In-Stock or Special Order?

Let your shopping style and deadline guide your next furniture purchase.

by Deanna L. Thompson

Do you hope to find your dream sofa on the showroom floor and have it in your home within a week? Or, do you have a vision of your perfect sofa, the ability to “see” different fabrics, cushion styles and finishes on a piece of furniture—and the patience to wait for your personally designed sofa to be made? Answering these questions will help you decide whether an in-stock item or a special-order piece is right for you.

In-stock = Quick

Buying an in-stock item appeals to shoppers who like to see before they buy, as well as to customers who need their furniture quickly—say, before company arrives next month! The advantages of in-stock buying include:

  • You know exactly what your sofa, dining room set or bedroom set looks like before you bring it home. “You get to touch, feel, sit on and see the actual piece of furniture,” says Amanda Rudd, manager and buyer at Rudd Furniture Company in Dothan, Ala. “That is valuable. For some, that’s the only way they can buy.”
  • You may get a better price than on a special order item, particularly if the store is having a sale. “Special offers and discounts usually pertain only to in-stock merchandise,” notes Rudd.
  • You can have the item in your home quickly.

So what are the disadvantages?  You may not find the exact color or style you want in stock. You can’t customize the furniture to fit your vision. And there’s always the chance that someone you know will love that same sofa—and buy it for HER house.

Special-Order = Unique

When you want to create a one-of-a-kind room, special order may be your best choice—if you’re willing to wait a little longer to have the furniture of your dreams. The advantages of special ordering include:

  • You create a piece of furniture that truly reflects your personal style. “You get something that’s unique to you,” says Jerry Hux, owner of Beverly Hall Interiors, a furniture retailer with two stores in the Atlanta area and another in Hilton Head, S.C.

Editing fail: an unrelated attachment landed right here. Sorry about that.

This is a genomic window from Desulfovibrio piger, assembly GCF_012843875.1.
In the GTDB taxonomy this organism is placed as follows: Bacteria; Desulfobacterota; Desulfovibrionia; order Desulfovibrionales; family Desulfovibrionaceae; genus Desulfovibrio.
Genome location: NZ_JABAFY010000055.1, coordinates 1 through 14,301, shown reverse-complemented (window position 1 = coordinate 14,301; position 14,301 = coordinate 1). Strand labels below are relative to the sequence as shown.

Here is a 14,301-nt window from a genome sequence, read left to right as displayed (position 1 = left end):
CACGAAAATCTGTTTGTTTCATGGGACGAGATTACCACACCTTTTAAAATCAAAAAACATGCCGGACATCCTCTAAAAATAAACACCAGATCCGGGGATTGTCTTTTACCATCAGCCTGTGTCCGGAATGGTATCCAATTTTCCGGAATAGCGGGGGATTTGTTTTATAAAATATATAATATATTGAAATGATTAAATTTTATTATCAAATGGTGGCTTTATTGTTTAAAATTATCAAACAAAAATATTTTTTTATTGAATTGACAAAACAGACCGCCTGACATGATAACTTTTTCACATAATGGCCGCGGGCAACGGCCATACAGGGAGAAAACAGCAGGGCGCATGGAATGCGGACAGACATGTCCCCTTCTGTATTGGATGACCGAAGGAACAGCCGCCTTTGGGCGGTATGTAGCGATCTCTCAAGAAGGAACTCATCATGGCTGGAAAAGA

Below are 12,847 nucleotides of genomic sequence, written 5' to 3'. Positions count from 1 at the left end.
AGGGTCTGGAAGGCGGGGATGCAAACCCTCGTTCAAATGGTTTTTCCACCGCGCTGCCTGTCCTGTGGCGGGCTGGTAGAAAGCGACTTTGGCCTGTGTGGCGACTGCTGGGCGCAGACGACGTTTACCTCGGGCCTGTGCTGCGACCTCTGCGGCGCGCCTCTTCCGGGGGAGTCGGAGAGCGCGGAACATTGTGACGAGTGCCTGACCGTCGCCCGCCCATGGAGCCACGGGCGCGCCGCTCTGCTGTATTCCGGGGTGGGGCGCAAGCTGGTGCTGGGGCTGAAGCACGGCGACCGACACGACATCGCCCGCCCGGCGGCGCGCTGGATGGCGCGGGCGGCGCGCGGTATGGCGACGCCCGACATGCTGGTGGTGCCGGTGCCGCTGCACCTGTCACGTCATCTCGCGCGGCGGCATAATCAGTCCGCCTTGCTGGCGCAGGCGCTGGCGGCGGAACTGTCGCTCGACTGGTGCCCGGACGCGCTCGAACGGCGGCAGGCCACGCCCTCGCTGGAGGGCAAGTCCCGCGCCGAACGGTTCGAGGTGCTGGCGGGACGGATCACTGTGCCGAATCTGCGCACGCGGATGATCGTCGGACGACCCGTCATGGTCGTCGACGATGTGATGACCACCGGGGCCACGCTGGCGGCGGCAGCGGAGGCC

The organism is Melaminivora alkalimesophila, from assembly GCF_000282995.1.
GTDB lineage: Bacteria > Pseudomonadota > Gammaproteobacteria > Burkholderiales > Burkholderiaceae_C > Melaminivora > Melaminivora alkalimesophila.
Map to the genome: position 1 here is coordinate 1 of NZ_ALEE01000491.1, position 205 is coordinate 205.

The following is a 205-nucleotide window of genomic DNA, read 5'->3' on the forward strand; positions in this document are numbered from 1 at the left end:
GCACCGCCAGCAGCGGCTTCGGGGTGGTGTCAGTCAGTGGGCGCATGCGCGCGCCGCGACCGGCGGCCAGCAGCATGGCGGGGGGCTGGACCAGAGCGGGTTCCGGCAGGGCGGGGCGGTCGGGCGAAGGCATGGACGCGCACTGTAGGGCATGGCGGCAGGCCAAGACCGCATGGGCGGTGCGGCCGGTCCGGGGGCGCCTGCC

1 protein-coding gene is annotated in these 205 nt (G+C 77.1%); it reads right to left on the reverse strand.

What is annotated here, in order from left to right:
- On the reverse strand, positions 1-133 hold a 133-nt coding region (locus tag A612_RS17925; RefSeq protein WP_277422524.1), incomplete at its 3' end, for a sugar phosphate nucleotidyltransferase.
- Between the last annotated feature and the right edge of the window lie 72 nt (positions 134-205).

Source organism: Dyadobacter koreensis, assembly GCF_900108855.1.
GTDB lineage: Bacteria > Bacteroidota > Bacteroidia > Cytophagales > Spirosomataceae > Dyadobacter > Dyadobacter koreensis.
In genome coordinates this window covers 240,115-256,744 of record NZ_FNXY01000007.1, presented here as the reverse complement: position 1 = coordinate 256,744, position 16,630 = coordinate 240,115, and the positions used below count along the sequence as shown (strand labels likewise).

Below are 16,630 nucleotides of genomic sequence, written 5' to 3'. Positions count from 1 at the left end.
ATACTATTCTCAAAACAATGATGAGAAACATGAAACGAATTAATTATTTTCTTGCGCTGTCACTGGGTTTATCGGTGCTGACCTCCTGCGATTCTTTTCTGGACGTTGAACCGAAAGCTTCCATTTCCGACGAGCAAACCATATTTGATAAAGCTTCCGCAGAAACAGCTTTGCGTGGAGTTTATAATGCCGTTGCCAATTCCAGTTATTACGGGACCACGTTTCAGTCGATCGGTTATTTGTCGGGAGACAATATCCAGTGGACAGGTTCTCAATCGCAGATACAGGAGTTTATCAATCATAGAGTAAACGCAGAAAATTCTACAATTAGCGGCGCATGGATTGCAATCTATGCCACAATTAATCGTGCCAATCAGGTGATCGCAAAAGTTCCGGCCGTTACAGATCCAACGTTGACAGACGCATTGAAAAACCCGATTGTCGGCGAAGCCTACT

• You can customize the furniture, choosing attributes ranging from the pillow style to the color of fabric on a sofa. On a dining room or bedroom set, you can pick from among various styles of chairs, buffets, tables, headboards, chests and other pieces—and often specify the wood finish.

The downside to special orders? You probably won’t see your exact item before it arrives in your home. You must pay a deposit, which typically is not refundable once the order is placed, so you need to be very sure the item is what you want. And you need to be willing to wait—weeks or months—for your furniture to be delivered.

Final Answer?

Both types of buying have advantages, so there is no right or wrong answer. The decision on whether to buy in-stock or special-order comes down to which type of purchase works best for you and your home.

Brain Build Memories By Dreaming!

People who dream about a task they’ve just practiced get a major memory boost on the task when they awake, but those who dream about anything else have no such enhanced recall. Neither do those who stay awake, even if they think about the task. Harvard researchers report in a paper published online in Current Biology.

Dreaming about a demanding undertaking doesn’t cause enhanced memories for that experience, says study co-author Robert Stickgold, a neuroscientist at Harvard Medical School, Instead, he suggests, the dreams are caused by the brain’s memory-fortifying processes during sleep.

In the study, 99 college students tried navigating a complex computer maze and were asked to remember the location of a particular tree. Then some took naps and some stayed awake and engaged in quiet activities. When they re-entered the maze at random spots, those who had dreamed of the task-four of 50 nappers-found the tree much faster than they had before.

Sleep Savvy Magazine


According to the National Institutes of Health, approximately 70 million Americans are affected by a chronic sleep disorder or intermittent sleep problem.  Women suffer from lack of sleep more often than men and with increasing frequency as they age.

Here are a few tips from the National sleep Foundation on getting a better night’s sleep:

  • Try to have a standard, relaxing bedtime routine and keep regular sleep times.
  • Make sure your bedroom is dark, cool and quiet and that your pillows, sleep surface and coverings provide you with comfort.
  • Exercise regularly, but finish your workout at least three hours before bedtime.
  • Avoid foods and drinks high in caffeine (coffee, colas and tea) for at least eight hours prior to bedtime, and avoid alcohol for a few hours before bedtime. Caffeine and alcohol disturb sleep.